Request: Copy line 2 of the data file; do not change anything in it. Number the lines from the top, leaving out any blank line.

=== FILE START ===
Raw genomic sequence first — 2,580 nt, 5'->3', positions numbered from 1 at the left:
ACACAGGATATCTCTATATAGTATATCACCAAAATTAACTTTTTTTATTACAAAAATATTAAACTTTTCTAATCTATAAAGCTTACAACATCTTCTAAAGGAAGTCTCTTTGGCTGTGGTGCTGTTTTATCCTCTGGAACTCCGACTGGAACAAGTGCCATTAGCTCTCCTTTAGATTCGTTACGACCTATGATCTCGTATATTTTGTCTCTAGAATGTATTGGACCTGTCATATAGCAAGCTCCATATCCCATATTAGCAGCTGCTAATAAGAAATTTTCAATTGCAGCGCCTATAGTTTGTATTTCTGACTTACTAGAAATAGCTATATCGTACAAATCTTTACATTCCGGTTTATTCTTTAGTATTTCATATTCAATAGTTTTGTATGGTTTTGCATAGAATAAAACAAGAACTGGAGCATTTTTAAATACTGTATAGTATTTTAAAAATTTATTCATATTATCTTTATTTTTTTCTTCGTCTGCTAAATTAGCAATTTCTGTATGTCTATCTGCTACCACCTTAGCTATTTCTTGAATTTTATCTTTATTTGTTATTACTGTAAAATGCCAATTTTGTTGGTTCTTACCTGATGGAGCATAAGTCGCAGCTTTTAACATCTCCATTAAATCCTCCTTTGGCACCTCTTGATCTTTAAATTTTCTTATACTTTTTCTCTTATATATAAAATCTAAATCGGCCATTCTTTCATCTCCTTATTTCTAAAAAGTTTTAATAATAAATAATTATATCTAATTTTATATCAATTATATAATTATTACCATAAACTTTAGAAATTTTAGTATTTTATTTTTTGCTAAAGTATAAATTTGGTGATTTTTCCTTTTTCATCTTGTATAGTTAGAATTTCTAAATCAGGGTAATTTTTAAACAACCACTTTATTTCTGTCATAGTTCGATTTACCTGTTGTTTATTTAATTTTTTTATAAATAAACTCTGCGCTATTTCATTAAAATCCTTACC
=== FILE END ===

ACACAGGATATCTCTATATAGTATATCACCAAAATTAACTTTTTTTATTACAAAAATATTAAACTTTTCTAATCTATAAAGCTTACAACATCTTCTAAAGGAAGTCTCTTTGGCTGTGGTGCTGTTTTATCCTCTGGAACTCCGACTGGAACAAGTGCCATTAGCTCTCCTTTAGATTCGTTACGACCTATGATCTCGTATATTTTGTCTCTAGAATGTATTGGACCTGTCATATAGCAAGCTCCATATCCCATATTAGCAGCTGCTAATAAGAAATTTTCAATTGCAGCGCCTATAGTTTGTATTTCTGACTTACTAGAAATAGCTATATCGTACAAATCTTTACATTCCGGTTTATTCTTTAGTATTTCATATTCAATAGTTTTGTATGGTTTTGCATAGAATAAAACAAGAACTGGAGCATTTTTAAATACTGTATAGTATTTTAAAAATTTATTCATATTATCTTTATTTTTTTCTTCGTCTGCTAAATTAGCAATTTCTGTATGTCTATCTGCTACCACCTTAGCTATTTCTTGAATTTTATCTTTATTTGTTATTACTGTAAAATGCCAATTTTGTTGGTTCTTACCTGATGGAGCATAAGTCGCAGCTTTTAACATCTCCATTAAATCCTCCTTTGGCACCTCTTGATCTTTAAATTTTCTTATACTTTTTCTCTTATATATAAAATCTAAATCGGCCATTCTTTCATCTCCTTATTTCTAAAAAGTTTTAATAATAAATAATTATATCTAATTTTATATCAATTATATAATTATTACCATAAACTTTAGAAATTTTAGTATTTTATTTTTTGCTAAAGTATAAATTTGGTGATTTTTCCTTTTTCATCTTGTATAGTTAGAATTTCTAAATCAGGGTAATTTTTAAACAACCACTTTATTTCTGTCATAGTTCGATTTACCTGTTGTTTATTTAATTTTTTTATAAATAAACTCTGCGCTATTTCATTAAAATCCTTACC